I was poking around on the apple discussion boards, and ran across some assertions by one Scott Radloff.
He explains that OS X is safe from viruses because it's UNIX, and then he goes on to assert a number of things about UNIX that just aren't so, to the best of my knowledge. The thing is, I've heard these assertions before, from Linux advocates mostly, which means this isn't just another standard case of excessive Mac advocacy.
Scott first asserts that UNIX was built with the Internet in mind. To the best of my knowledge, UNIX was first conceived and built prior to the Internet, and its basic structure and principles were established before even the Internet's precursor, ARPANET.
Scott further asserts that "UNIX was conceived as a rock-solid fortress of security". This is laughable, as even a cursory reading of UNIX history reveals that UNIX is very much a "good enough" system. The name itself is a pun on MULTICS, about which one might be able to defend Scott's assertion. UNIX was a simplification over MULTICS (thus the pun).
This isn't to say that UNIX lacked any sort of security. UNIX was built in the days of timesharing computers -- many users, one machine -- so naturally there are *some* controls in place. Just enough to do the job, however, which is a far cry from being a fortress. Many of the modern UNIX security advantages are due to efforts to retrofit a better security system on to UNIX, rather than to design it in from the very beginning.
(MSWindows, on the other hand, comes from a tradition of microcomputers, which were not typically networked, and had one user per machine. NT attempted to bring a more sensible infrastructure, but by all accounts, that's mostly been subverted in the name of market share. And hey, it's the right business decision for Microsoft: most of their users don't actually want security.)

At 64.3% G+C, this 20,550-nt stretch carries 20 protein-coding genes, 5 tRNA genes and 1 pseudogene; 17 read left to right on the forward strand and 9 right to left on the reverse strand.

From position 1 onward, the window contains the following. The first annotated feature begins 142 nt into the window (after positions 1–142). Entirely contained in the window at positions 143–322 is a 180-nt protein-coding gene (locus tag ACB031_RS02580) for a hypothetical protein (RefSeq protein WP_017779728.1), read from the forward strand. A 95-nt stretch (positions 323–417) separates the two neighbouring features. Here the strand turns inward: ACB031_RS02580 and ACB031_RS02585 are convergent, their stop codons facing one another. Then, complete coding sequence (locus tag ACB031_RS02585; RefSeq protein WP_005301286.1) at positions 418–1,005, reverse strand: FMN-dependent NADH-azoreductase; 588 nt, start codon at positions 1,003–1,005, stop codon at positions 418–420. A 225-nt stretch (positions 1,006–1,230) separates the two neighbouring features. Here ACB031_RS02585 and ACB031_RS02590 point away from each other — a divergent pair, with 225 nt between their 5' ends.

Scott's assertion that MSWindows "began life as no more than a port of the early MacOS to the PC" is a huge stretch. But then, when I think of "port", I think of starting with a copy of the source code of what I'm porting, not an attempt to reimplement functionality from scratch. If MSwindows is a port, then so is MacOS -- Xerox invented the GUI, after all.
Scott then oversimplifies the concept of a virus (or, less charitably, demonstrates an ignorance between virus, trojan, and worm). He, like many "UNIX-is-secure-out-of-the-box" advocates, miss the point.
A virus doesn't have to compromise the whole machine. It just has to replicate somehow.
So long as you, as a user, can create and run executable programs in your home directory, you can, in theory, support a virus.
Why there aren't viruses galore for the UNIX platforms I don't know -- it may be that the kind of person who would write a virus can't justify spending the money for a Mac or UNIX box (or can't figure 'em out); or that there aren't enough UNIX users among the general population to keep a virus viable; or that there are UNIX viruses but they're very slow, very subtle, and don't break anything; or that UNIX users tend not to run everything as root or the administrative account, making the payoff less juicy; or that the virus-writers believe the hype, and just don't try.
One of the things that most UNIXes get right, but OS X gets wrong, is that they have you create a "normal user account" in addition to the root/administrative account. The first user you create in OS X is, by default, the Administrative User. There's a reasonable justification behind it -- most users won't or can't track two distinct accounts -- but it's still uncomfortably close to the MSWindows "solution" of making everyone a Administrator so they can get their work done.
Remember, one of the first viruses ever created was created on a UNIX machine. Some of the most widespread worms spread on UNIX machines. UNIX isn't immune to malware, at least not if you have a gullible user.
Update: Seems like I'm not the only one annoyed by this attitude. I just ran across this article on unix viruses.